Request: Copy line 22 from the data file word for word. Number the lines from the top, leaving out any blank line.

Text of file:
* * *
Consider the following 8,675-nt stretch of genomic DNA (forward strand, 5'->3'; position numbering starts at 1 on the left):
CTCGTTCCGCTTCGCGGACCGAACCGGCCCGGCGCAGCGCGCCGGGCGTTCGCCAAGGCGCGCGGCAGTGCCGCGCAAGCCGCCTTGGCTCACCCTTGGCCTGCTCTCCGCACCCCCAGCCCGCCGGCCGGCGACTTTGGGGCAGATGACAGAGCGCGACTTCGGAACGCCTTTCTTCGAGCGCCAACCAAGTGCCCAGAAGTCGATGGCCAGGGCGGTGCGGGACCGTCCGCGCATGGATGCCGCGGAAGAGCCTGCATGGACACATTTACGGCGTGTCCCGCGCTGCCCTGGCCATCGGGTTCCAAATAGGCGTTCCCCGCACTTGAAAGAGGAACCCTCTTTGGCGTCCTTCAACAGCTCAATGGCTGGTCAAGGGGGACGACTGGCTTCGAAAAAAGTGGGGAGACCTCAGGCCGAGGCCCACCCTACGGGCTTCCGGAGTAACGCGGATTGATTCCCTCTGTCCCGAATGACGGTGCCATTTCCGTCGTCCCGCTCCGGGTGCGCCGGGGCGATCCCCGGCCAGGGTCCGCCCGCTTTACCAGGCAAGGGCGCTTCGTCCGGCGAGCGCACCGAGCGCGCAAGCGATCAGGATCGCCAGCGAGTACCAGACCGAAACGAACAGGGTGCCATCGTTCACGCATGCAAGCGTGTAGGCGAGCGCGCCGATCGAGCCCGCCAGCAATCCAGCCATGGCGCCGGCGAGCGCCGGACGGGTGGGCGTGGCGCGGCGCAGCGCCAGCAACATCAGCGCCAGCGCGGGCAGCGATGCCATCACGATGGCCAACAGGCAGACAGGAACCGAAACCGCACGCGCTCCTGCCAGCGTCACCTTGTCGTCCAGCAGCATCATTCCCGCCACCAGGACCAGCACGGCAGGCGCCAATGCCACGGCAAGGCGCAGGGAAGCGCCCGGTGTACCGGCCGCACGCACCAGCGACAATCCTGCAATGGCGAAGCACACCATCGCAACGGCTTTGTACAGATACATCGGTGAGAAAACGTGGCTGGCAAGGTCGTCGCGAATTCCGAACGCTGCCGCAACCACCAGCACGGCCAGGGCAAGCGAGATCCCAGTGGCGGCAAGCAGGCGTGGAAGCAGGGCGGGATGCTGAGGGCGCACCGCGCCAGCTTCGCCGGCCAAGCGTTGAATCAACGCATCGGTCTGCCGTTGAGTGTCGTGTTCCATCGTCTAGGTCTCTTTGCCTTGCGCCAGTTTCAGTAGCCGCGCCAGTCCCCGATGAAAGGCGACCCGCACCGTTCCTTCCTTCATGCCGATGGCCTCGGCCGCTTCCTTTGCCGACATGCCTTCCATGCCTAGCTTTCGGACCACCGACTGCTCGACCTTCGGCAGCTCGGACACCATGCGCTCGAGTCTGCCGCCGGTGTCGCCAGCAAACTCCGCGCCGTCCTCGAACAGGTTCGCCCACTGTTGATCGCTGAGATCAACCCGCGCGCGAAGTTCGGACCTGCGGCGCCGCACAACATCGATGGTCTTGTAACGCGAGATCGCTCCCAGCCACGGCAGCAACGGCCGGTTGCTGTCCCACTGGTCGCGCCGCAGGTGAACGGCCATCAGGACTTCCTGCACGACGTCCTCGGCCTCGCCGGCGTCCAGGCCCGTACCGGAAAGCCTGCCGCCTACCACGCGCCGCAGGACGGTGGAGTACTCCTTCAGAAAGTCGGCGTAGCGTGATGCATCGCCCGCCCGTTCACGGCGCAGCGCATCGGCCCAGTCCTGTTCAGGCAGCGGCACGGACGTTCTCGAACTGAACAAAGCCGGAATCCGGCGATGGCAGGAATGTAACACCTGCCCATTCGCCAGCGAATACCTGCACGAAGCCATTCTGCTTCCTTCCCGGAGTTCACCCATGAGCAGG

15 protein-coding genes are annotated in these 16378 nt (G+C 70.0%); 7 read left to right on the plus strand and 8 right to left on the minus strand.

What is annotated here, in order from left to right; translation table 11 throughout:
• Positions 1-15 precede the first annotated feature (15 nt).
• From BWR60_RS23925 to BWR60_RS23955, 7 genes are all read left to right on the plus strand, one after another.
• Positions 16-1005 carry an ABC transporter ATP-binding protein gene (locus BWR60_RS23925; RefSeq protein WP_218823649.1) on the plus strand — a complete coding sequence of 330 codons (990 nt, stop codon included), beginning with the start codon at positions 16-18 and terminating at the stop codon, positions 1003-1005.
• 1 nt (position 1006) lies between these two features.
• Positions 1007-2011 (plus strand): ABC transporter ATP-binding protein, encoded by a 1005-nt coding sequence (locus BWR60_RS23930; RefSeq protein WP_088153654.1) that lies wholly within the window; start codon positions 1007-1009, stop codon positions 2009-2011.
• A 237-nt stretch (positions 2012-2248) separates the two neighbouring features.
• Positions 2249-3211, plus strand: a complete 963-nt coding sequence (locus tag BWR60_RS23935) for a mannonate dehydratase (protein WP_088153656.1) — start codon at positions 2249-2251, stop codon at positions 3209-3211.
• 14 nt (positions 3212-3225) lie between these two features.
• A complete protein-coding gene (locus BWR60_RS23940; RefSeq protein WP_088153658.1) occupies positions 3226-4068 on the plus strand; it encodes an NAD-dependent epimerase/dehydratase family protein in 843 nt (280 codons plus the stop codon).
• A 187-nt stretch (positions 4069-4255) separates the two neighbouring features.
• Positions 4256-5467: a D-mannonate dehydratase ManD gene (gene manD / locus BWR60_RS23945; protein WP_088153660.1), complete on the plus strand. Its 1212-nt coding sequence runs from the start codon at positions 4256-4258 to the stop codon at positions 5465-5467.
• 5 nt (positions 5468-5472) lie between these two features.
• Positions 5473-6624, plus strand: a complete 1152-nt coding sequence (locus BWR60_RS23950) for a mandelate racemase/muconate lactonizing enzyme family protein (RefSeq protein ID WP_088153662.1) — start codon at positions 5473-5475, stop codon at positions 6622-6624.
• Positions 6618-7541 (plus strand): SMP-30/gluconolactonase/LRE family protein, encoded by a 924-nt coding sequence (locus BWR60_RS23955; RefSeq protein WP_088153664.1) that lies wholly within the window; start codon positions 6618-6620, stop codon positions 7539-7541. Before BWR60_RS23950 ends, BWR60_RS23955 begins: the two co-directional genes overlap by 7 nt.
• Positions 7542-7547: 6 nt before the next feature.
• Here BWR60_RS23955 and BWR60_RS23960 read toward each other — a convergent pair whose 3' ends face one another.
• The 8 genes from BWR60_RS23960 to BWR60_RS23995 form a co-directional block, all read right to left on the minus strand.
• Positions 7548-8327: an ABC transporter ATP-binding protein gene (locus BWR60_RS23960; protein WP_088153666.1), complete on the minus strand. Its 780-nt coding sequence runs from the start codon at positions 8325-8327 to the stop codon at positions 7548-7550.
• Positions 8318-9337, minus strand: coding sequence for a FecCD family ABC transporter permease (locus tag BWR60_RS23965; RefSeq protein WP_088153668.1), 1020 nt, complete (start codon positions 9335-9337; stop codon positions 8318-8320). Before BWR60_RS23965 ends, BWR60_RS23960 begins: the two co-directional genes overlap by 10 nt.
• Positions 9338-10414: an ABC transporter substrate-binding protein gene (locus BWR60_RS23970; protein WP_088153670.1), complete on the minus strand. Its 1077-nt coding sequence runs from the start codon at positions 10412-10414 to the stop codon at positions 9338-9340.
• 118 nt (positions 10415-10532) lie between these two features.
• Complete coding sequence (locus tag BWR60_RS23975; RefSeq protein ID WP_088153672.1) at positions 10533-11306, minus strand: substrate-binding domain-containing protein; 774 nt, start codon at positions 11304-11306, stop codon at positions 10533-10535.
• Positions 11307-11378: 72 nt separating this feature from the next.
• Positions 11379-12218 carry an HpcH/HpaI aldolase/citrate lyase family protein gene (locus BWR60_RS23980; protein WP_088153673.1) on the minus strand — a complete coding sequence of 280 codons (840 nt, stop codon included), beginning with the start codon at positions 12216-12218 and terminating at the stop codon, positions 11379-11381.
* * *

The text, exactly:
• Positions 7548-8327: an ABC transporter ATP-binding protein gene (locus BWR60_RS23960; protein WP_088153666.1), complete on the minus strand. Its 780-nt coding sequence runs from the start codon at positions 8325-8327 to the stop codon at positions 7548-7550.